Saturday, July 4, 2015

Striking the colors

YEARS AGO at a new job as an editor at the San Francisco Chronicle, I met a colleague, a man proud of his Southern heritage, an otherwise centered, rational man of panoramic thinking.

Unless you crossed him on the reasons for the Civil War.

In one of my first days there, he volunteered his opinion, unprovoked and unsolicited, about the cause of the Civil War, pressing his point — with a certain congenial menace, if memory serves — that the conflict was solely a matter of a spirited regional resistance to tariffs and other economic meddling by the federal government, an attempt to prevent usurpation of states’ rights in matters of commerce, the region’s prevailing agriculture and its chosen means of ... acquiring menial labor.

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He apparently didn’t know who Alexander Stephens was, and at that moment he wouldn’t have cared. If he’d bothered to look into the history of the conflict, he’d have found the seeds of that conflict in the words of Stephens, the vice president of the Confederate States of America, in the Cornerstone Address of March 21, 1861, spoken in Savannah, Ga., a few weeks before Fort Sumter:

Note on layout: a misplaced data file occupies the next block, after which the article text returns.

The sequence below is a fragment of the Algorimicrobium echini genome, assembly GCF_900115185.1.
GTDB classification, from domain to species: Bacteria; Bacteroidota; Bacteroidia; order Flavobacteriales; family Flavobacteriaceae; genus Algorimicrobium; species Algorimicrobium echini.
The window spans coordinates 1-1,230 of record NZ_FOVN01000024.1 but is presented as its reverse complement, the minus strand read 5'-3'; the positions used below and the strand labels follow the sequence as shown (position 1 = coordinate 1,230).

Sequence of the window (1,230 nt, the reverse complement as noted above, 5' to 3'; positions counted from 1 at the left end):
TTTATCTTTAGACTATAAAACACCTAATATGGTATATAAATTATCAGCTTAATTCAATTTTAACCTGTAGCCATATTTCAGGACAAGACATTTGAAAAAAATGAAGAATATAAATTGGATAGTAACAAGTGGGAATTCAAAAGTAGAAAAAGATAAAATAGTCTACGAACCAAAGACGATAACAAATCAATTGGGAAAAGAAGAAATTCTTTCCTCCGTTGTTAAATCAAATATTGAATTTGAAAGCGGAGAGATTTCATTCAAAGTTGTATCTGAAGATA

“Our new Government is founded ... its foundations are laid, its cornerstone rests, upon the great truth that the negro is not equal to the white man; that slavery, subordination to the superior race, is his natural and normal condition.”

That disconnect — between the Confederate cause of my colleague’s extravagant imagination and the Confederacy in fact — has been much in evidence lately. Its predominant visual symbol is closer now to being rightly relegated to history than at any other time in the last 150 years.